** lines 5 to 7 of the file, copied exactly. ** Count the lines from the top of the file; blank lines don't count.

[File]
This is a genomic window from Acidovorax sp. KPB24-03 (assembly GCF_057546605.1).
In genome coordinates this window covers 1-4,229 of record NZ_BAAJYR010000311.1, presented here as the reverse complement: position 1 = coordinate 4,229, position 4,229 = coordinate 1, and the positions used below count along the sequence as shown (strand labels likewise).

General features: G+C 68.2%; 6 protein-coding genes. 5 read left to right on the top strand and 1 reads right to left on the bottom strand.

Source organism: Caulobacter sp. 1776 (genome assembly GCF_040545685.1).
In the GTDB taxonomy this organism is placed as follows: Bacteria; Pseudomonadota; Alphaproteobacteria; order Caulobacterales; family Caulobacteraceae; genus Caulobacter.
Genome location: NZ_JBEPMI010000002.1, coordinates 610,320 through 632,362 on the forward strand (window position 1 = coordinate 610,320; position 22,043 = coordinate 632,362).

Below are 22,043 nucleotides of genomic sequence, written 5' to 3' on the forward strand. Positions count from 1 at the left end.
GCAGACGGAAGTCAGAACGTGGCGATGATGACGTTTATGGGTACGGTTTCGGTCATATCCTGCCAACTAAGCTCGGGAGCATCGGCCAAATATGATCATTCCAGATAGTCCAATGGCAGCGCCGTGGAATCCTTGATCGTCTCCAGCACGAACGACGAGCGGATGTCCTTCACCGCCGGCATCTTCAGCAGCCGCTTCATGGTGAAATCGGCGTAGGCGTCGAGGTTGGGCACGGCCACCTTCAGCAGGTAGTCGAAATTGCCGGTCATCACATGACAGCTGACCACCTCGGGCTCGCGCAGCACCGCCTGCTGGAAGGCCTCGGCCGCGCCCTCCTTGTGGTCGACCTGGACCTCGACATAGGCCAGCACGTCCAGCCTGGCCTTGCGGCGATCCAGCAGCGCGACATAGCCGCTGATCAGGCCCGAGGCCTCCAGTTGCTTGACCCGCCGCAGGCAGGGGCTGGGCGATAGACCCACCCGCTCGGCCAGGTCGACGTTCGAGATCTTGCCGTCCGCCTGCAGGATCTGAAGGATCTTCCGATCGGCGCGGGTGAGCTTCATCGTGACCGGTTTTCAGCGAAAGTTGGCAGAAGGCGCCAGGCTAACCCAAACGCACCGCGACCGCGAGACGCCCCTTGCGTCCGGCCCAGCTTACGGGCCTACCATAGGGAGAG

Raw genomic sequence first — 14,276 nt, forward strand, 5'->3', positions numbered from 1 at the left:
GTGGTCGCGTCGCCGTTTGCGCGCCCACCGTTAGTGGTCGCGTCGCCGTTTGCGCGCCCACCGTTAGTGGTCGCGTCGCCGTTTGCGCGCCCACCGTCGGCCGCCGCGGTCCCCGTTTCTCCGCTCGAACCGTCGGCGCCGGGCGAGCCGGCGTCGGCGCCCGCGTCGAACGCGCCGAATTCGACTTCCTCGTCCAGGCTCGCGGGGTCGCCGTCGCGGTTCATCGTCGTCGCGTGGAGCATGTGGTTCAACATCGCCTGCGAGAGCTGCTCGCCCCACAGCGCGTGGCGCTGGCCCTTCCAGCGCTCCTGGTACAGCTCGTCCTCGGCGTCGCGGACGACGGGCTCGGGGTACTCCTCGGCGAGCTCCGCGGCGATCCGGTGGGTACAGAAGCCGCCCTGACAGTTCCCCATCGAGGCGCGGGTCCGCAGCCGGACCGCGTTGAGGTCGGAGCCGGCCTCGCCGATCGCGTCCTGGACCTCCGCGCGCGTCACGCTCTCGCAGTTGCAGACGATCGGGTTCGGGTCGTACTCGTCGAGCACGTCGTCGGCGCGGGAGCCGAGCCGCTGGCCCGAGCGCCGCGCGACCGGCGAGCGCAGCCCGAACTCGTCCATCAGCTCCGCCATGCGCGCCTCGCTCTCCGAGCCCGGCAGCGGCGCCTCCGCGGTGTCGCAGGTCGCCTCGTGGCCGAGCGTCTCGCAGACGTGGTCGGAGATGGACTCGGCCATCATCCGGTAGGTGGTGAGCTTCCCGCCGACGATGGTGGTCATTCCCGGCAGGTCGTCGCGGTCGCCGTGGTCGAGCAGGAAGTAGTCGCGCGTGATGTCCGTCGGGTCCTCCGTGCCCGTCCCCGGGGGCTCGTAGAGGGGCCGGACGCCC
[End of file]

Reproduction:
In the GTDB taxonomy this organism is placed as follows: Bacteria; Pseudomonadota; Alphaproteobacteria; order Caulobacterales; family Caulobacteraceae; genus Caulobacter.
Genome location: NZ_JBEPMI010000002.1, coordinates 610,320 through 632,362 on the forward strand (window position 1 = coordinate 610,320; position 22,043 = coordinate 632,362).

Below are 22,043 nucleotides of genomic sequence, written 5' to 3' on the forward strand. Positions count from 1 at the left end.